DEARBORN, MI – Ford Motor Co.’s decision to cut loose the last of its Premier Automotive Group luxury brands has simplified life for the auto maker’s top designer.
“I was an inch deep and a mile wide,” J Mays, Ford’s group vice president-design and chief creative officer, says in an interview on the sidelines of the Ward’s Auto Interiors Conference here this week. “I would go from one review to the next, and then start the whole thing over again.
“It was like painting the Golden Gate Bridge,” he says. “I would get to one end and the other end would already start rusting, so I’d run back and start going again.”
PAG was established in 1998 during Jacques Nasser’s tenure as Ford CEO, and at its peak comprised the Lincoln, Aston Martin, Volvo, Jaguar and Land Rover brands.
When Ford CEO Alan Mulally took the helm in 2006, his first order of business was to conduct a strategic review of PAG. Ultimately, he decided the group was too big a distraction and draining valuable resources away from the core Ford brand.
Volvo Car Corp., the last vestige of PAG, is close to being sold, marking the end of a once-promising scheme to turn the stable of global luxury marques into a profit generator.
“Once we decided to get rid of the PAG brands – as much as I hated to, because I loved those brands, my job was simplified,” Mays says.
More important, he says, was the One Ford program that combined vehicle development worldwide.
Ford’s concentration on its core DNA resulted in a common global design language. Dubbed “Kinetic,” the philosophy is described by Ford as “energy in motion” and is evident in the upcoming Fiesta B-car and Focus C-car.
While the language has guidelines calling for brand familiarity to be present in Ford vehicles worldwide, it allows for a great degree of design freedom, Mays says.
“There’s a huge array of creativity afforded to our design team,” he says, noting Kinetic design applies to both exteriors and interiors. “But there’s a framework that keeps them inside of the brand parameters.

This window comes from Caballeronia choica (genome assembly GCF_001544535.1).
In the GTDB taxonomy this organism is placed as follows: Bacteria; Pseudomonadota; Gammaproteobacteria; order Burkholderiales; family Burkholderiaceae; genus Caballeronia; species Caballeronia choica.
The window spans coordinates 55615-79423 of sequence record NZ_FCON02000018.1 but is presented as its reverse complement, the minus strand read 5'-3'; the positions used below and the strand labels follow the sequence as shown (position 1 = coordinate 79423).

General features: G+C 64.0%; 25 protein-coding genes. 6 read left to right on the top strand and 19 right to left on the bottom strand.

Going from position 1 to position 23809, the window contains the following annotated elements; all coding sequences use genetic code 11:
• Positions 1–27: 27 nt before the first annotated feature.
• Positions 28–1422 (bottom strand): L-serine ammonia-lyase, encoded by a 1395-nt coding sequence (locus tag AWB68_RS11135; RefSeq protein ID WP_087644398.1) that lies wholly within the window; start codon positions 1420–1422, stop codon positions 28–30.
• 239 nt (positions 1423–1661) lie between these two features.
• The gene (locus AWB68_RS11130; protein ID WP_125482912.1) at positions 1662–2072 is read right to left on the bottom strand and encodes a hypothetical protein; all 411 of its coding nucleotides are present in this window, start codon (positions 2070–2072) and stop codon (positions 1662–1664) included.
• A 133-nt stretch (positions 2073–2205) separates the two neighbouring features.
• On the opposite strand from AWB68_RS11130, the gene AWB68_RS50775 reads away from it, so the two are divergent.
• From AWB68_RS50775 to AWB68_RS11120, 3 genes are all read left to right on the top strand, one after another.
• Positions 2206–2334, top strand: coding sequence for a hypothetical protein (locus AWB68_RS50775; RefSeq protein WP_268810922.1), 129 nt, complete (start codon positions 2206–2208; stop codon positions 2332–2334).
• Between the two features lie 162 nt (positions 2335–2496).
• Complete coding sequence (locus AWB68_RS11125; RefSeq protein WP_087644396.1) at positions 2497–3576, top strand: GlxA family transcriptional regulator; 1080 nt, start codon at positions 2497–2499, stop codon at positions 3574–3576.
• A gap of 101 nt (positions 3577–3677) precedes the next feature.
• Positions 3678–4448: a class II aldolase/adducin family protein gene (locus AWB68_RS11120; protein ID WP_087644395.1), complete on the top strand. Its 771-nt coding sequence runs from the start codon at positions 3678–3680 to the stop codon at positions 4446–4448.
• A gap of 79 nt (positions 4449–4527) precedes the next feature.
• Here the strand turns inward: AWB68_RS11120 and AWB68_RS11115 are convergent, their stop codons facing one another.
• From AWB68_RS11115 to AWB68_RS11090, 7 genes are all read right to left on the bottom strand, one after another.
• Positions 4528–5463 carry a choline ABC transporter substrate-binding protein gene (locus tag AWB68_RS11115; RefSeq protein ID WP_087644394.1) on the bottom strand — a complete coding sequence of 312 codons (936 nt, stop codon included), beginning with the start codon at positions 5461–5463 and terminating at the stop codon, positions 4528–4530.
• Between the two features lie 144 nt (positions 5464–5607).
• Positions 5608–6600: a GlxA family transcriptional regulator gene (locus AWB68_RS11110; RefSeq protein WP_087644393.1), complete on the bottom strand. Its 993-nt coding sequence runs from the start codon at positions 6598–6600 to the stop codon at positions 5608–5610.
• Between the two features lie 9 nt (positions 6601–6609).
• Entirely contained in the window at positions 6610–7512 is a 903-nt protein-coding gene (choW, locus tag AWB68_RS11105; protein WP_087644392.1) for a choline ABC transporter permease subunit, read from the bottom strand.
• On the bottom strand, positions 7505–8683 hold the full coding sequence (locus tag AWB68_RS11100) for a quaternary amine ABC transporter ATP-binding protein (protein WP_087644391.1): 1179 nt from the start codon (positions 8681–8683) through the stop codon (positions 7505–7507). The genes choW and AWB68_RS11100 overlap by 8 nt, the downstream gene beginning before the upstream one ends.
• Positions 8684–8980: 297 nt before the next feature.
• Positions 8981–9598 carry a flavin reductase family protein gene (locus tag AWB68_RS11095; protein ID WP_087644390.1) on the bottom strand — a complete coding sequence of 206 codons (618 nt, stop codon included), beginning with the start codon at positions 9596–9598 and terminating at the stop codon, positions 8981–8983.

“When you see (new vehicles) on the road and you say, ‘What the hell happened there?’ It’s because (designers) got outside the brand framework,” Mays says. “So it’s important to me to keep a tight enough rein on the organization that they’re being creative, but within a framework that’s going to help enhance the brand.”
The design staff is encouraged to express itself, but there are exceptions. One is the word “value.”
“I kind of banned the word from the design studios, because inevitably designers will immediately think that means cheap,” Mays says. Instead, Ford vehicles should be known for exceeding customer expectations.
Even without PAG, Mays still has a lot on his plate in overseeing Ford design studios worldwide from his London location.
“I’m there for a purely practical reason,” he says of his home base. “It allows me to do business with the entire world without getting up in the middle of the night.”
Mays’ influence stretches beyond design, as he works closely with Ford’s marketing team to decipher consumer wants in various regions of the world.
Many auto makers targeting “Millennials,” the growing population of 14- to 29-year-olds, are missing the big picture by lumping everyone in the age bracket into a single marketing group, he says.
“There are leading-edge Millennials, and trailing-edge Millennials,” he says. “We need to slice this pie up a little bit more finely.”
The unprecedented growth of China’s car market and its rapid adoption of new technology also fascinate Mays.
“They disregarded the landline and the dial phone and the big brick (portable phone) we had in the ’80s and went straight to the Internet,” he says. “Because of that we’re getting this kind of skyrocketing growth, (and) there are a lot of high expectations there.
“People want it and they want it yesterday.”